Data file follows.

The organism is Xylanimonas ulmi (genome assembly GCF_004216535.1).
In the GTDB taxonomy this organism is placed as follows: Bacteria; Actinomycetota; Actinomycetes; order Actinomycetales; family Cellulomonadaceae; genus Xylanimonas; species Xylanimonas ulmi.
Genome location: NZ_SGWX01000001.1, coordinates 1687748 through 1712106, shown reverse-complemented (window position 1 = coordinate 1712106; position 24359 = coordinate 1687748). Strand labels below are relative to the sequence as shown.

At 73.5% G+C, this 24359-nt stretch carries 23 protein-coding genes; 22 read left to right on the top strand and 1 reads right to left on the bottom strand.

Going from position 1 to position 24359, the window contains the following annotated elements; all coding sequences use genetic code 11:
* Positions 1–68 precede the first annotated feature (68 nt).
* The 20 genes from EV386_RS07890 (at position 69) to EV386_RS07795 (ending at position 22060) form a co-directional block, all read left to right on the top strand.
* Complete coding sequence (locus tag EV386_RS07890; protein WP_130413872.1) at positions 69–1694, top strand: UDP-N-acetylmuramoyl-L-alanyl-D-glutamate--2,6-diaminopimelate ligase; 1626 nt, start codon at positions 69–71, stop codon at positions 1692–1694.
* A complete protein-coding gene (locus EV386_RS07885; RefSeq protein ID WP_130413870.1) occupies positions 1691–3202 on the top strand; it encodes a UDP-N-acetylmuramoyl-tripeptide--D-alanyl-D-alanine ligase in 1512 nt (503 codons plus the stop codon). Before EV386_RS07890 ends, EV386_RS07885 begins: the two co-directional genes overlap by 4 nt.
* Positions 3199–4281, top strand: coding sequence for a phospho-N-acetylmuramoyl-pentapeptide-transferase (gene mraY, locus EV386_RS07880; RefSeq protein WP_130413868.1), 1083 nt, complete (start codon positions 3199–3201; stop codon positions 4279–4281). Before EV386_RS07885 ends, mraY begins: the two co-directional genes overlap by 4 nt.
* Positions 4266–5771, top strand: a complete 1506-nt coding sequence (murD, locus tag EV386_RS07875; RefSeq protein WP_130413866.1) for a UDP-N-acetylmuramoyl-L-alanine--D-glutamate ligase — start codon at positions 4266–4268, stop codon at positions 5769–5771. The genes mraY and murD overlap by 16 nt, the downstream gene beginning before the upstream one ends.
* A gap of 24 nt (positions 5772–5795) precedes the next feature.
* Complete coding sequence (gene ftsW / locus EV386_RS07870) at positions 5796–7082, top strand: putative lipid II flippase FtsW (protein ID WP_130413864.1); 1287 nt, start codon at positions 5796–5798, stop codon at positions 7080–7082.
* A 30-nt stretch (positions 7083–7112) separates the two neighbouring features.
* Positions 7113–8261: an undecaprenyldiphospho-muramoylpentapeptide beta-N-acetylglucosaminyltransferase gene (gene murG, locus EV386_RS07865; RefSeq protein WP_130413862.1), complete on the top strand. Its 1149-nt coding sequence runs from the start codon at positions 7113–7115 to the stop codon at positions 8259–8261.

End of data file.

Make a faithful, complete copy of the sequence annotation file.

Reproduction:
The organism is Xylanimonas ulmi (genome assembly GCF_004216535.1).
In the GTDB taxonomy this organism is placed as follows: Bacteria; Actinomycetota; Actinomycetes; order Actinomycetales; family Cellulomonadaceae; genus Xylanimonas; species Xylanimonas ulmi.
Genome location: NZ_SGWX01000001.1, coordinates 1687748 through 1712106, shown reverse-complemented (window position 1 = coordinate 1712106; position 24359 = coordinate 1687748). Strand labels below are relative to the sequence as shown.

At 73.5% G+C, this 24359-nt stretch carries 23 protein-coding genes; 22 read left to right on the top strand and 1 reads right to left on the bottom strand.

Going from position 1 to position 24359, the window contains the following annotated elements; all coding sequences use genetic code 11:
* Positions 1–68 precede the first annotated feature (68 nt).
* The 20 genes from EV386_RS07890 (at position 69) to EV386_RS07795 (ending at position 22060) form a co-directional block, all read left to right on the top strand.
* Complete coding sequence (locus tag EV386_RS07890; protein WP_130413872.1) at positions 69–1694, top strand: UDP-N-acetylmuramoyl-L-alanyl-D-glutamate--2,6-diaminopimelate ligase; 1626 nt, start codon at positions 69–71, stop codon at positions 1692–1694.
* A complete protein-coding gene (locus EV386_RS07885; RefSeq protein ID WP_130413870.1) occupies positions 1691–3202 on the top strand; it encodes a UDP-N-acetylmuramoyl-tripeptide--D-alanyl-D-alanine ligase in 1512 nt (503 codons plus the stop codon). Before EV386_RS07890 ends, EV386_RS07885 begins: the two co-directional genes overlap by 4 nt.
* Positions 3199–4281, top strand: coding sequence for a phospho-N-acetylmuramoyl-pentapeptide-transferase (gene mraY, locus EV386_RS07880; RefSeq protein WP_130413868.1), 1083 nt, complete (start codon positions 3199–3201; stop codon positions 4279–4281). Before EV386_RS07885 ends, mraY begins: the two co-directional genes overlap by 4 nt.
* Positions 4266–5771, top strand: a complete 1506-nt coding sequence (murD, locus tag EV386_RS07875; RefSeq protein WP_130413866.1) for a UDP-N-acetylmuramoyl-L-alanine--D-glutamate ligase — start codon at positions 4266–4268, stop codon at positions 5769–5771. The genes mraY and murD overlap by 16 nt, the downstream gene beginning before the upstream one ends.
* A gap of 24 nt (positions 5772–5795) precedes the next feature.
* Complete coding sequence (gene ftsW / locus EV386_RS07870) at positions 5796–7082, top strand: putative lipid II flippase FtsW (protein ID WP_130413864.1); 1287 nt, start codon at positions 5796–5798, stop codon at positions 7080–7082.
* A 30-nt stretch (positions 7083–7112) separates the two neighbouring features.
* Positions 7113–8261: an undecaprenyldiphospho-muramoylpentapeptide beta-N-acetylglucosaminyltransferase gene (gene murG, locus EV386_RS07865; RefSeq protein WP_130413862.1), complete on the top strand. Its 1149-nt coding sequence runs from the start codon at positions 7113–7115 to the stop codon at positions 8259–8261.